Sunday, November 4, 2007
Derrick Glover was charged with furnishing a gun to a minor after 12 year-old Tony Youmans was found dead in the woods as a result of a gunshot wound to the head. Authorities claim that Glover sold the gun to Youmans, who was the friend of his girlfriend's son. Over the Constitutional objection of Glover's public defender, the judge hearing the case found that 50 calls that Glover made from jail, and which were recorded by the government, were admissible against Glover, although he noted that certain calls could be excluded if they were independently inadmissible.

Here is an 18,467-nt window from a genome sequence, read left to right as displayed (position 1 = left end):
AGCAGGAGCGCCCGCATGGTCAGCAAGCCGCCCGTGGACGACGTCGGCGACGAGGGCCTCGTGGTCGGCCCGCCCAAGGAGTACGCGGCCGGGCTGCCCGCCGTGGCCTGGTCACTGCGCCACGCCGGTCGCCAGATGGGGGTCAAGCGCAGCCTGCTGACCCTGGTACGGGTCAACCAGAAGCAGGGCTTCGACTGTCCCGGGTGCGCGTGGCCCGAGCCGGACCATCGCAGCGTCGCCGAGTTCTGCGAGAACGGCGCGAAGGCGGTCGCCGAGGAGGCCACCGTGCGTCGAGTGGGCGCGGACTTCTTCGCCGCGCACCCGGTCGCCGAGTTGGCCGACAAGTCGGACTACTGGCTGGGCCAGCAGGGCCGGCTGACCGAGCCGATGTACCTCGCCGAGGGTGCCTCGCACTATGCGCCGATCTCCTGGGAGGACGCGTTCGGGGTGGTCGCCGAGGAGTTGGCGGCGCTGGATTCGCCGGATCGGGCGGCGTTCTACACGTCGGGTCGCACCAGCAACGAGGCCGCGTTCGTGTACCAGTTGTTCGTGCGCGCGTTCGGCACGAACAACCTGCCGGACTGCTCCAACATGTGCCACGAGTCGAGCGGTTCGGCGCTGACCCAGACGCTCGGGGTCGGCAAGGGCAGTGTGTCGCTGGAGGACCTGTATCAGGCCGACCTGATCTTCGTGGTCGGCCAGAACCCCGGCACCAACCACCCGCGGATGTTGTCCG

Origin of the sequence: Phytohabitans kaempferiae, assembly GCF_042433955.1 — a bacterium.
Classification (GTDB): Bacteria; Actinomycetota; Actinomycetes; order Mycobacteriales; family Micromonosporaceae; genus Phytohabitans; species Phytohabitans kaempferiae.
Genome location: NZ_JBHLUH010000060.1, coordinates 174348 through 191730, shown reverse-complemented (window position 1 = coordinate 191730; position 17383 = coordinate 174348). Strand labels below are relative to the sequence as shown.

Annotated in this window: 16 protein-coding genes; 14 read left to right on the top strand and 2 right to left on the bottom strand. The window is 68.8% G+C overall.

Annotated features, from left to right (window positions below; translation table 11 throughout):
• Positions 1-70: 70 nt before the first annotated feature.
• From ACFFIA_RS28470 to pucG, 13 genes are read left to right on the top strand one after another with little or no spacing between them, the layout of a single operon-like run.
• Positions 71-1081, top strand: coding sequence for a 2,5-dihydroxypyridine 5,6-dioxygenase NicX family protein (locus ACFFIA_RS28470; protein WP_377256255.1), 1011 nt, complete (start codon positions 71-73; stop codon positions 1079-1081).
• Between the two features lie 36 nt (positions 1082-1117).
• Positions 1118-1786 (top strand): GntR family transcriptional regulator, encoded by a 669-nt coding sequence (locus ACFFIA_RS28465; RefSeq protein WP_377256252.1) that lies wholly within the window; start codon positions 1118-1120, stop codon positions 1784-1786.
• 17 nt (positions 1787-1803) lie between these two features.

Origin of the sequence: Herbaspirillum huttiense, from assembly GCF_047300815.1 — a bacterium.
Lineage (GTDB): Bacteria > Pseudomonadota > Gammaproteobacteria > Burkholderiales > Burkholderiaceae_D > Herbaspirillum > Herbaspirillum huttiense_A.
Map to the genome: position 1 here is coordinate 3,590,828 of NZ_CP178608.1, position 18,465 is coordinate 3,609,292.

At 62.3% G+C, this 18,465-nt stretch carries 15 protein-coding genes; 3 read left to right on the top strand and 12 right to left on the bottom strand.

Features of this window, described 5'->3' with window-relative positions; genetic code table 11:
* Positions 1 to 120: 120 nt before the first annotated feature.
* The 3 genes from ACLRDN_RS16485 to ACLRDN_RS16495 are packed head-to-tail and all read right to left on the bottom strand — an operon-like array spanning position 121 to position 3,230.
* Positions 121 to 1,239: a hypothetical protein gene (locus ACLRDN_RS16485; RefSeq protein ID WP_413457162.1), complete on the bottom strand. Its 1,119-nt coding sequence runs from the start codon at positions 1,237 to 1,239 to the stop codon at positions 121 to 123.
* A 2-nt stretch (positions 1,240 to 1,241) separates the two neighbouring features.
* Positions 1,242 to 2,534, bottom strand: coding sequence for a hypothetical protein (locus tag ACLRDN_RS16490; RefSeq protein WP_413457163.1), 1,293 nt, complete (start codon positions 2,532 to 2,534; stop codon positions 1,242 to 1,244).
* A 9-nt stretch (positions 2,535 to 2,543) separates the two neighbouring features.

The public defender's argument was that taping Glover's jailhouse calls violated his rights under the Fourth Amendment. Specifically, he claimed that the city makes money from the calls and the system isn't set up to allow conversations that normally would be confidential, including talks between inmates and their doctor, clergy and spouses. The problem with this argument, however, is that for Fourth Amendment rights to apply, inter alia, the speaker must have a reasonable expectation of privacy, and most courts have found that no such reasonable expectation exists in outbound calls from prison. See, e.g., United States v. Van Poyck, 77 F.3d 285 (9th Cir. 1996). The prosecutor in the Glover case successfully argued this point and noted that inmates and the people they call are warned each time they speak over a jail telephone line that the authorities are taping the conversation.